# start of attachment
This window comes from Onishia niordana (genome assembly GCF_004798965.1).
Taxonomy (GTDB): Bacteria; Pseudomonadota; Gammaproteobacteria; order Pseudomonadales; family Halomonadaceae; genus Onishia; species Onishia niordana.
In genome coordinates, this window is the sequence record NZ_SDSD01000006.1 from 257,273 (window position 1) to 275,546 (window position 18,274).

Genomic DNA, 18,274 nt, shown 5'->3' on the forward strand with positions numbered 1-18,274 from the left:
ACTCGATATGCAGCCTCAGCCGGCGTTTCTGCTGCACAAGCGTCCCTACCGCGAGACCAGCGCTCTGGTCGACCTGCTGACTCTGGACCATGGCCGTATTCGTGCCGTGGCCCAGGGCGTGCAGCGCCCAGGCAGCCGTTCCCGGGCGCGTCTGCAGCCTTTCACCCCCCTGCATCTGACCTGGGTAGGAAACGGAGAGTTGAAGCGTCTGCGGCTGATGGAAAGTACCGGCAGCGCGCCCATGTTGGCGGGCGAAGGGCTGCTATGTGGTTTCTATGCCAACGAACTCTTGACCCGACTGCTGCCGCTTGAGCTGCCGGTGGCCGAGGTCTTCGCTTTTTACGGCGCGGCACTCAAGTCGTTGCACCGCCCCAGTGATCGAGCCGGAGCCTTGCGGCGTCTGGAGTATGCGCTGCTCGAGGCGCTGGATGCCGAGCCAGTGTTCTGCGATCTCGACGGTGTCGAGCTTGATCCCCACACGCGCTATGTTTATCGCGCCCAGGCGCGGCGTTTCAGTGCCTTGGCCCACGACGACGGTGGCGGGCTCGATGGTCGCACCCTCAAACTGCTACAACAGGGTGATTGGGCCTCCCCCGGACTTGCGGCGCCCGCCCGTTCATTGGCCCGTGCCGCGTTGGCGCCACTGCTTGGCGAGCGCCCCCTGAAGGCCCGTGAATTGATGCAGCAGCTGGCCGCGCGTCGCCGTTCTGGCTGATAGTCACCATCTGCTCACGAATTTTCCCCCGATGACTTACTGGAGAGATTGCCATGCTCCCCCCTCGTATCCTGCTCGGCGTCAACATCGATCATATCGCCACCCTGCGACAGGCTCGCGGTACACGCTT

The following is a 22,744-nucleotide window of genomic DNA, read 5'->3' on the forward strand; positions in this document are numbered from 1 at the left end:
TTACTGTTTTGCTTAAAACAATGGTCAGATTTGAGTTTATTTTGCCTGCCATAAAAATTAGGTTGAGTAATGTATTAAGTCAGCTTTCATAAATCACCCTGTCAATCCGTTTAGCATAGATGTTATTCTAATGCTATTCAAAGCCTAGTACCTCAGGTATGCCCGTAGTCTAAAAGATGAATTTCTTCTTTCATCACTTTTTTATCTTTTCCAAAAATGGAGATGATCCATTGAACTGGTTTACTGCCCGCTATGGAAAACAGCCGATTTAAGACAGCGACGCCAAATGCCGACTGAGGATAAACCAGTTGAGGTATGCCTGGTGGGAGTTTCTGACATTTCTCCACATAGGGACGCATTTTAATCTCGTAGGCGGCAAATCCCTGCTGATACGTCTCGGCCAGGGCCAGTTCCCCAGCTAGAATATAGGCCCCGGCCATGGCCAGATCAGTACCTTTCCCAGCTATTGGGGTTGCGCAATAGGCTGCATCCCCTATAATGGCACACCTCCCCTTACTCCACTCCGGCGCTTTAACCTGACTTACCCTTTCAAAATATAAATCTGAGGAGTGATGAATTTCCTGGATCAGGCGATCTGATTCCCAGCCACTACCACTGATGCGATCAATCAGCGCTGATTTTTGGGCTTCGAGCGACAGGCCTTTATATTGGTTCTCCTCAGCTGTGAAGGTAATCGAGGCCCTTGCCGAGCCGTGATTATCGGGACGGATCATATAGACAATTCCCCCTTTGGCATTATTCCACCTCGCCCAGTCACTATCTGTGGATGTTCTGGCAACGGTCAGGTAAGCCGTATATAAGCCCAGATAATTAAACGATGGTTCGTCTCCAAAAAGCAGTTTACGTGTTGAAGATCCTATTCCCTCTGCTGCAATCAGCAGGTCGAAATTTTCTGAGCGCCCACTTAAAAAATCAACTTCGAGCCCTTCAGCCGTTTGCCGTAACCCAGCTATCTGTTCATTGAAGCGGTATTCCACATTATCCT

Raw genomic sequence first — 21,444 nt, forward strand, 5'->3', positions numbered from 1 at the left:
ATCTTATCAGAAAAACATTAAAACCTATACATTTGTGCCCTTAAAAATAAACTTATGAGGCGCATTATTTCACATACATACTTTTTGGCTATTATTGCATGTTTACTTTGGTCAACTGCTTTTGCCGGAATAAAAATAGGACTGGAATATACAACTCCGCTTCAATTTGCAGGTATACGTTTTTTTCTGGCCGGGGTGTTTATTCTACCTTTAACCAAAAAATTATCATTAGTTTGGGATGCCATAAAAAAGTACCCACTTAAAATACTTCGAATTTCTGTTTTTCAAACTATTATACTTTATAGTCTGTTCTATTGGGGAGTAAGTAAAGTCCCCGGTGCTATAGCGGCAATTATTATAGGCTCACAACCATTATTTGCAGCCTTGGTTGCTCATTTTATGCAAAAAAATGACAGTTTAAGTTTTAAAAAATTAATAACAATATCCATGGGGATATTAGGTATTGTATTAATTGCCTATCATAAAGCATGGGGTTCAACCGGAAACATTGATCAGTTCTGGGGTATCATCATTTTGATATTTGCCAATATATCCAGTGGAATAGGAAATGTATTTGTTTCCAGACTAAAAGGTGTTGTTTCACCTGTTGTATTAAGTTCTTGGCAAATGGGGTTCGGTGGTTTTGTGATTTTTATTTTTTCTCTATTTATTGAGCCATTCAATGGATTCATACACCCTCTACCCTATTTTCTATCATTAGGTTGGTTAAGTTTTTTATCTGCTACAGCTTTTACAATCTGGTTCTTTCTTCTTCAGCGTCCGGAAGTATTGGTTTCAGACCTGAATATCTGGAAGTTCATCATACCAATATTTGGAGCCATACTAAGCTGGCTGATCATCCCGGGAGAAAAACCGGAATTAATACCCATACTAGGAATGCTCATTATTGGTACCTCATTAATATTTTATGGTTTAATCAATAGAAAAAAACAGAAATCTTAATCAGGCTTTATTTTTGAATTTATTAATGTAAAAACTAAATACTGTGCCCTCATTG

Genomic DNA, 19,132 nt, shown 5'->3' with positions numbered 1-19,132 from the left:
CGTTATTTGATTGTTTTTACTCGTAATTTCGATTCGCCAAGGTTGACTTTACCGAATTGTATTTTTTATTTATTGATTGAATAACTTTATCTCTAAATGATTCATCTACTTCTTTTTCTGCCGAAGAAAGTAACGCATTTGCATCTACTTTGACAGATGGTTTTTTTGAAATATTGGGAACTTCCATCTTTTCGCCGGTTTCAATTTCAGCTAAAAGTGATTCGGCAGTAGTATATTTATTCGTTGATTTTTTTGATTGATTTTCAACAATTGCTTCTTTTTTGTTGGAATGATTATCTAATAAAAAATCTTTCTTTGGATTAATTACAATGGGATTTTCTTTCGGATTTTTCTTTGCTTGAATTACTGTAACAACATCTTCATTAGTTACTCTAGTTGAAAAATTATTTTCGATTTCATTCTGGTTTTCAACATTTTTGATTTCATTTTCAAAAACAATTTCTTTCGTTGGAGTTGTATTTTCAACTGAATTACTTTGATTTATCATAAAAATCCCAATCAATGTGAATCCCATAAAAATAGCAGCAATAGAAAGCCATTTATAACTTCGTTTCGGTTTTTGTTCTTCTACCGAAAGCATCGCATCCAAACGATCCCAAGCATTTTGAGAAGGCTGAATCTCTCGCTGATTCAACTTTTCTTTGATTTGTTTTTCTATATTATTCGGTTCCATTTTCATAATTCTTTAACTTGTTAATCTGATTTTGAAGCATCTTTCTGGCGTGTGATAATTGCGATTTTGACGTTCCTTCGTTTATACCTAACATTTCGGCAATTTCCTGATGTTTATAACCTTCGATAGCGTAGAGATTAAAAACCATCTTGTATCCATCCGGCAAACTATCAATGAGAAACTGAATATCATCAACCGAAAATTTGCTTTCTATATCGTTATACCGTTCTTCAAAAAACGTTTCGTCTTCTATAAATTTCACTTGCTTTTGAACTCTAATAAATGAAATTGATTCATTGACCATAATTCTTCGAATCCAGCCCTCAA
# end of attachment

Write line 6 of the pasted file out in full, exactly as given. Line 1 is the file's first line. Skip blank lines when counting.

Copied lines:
The following is a 22,744-nucleotide window of genomic DNA, read 5'->3' on the forward strand; positions in this document are numbered from 1 at the left end: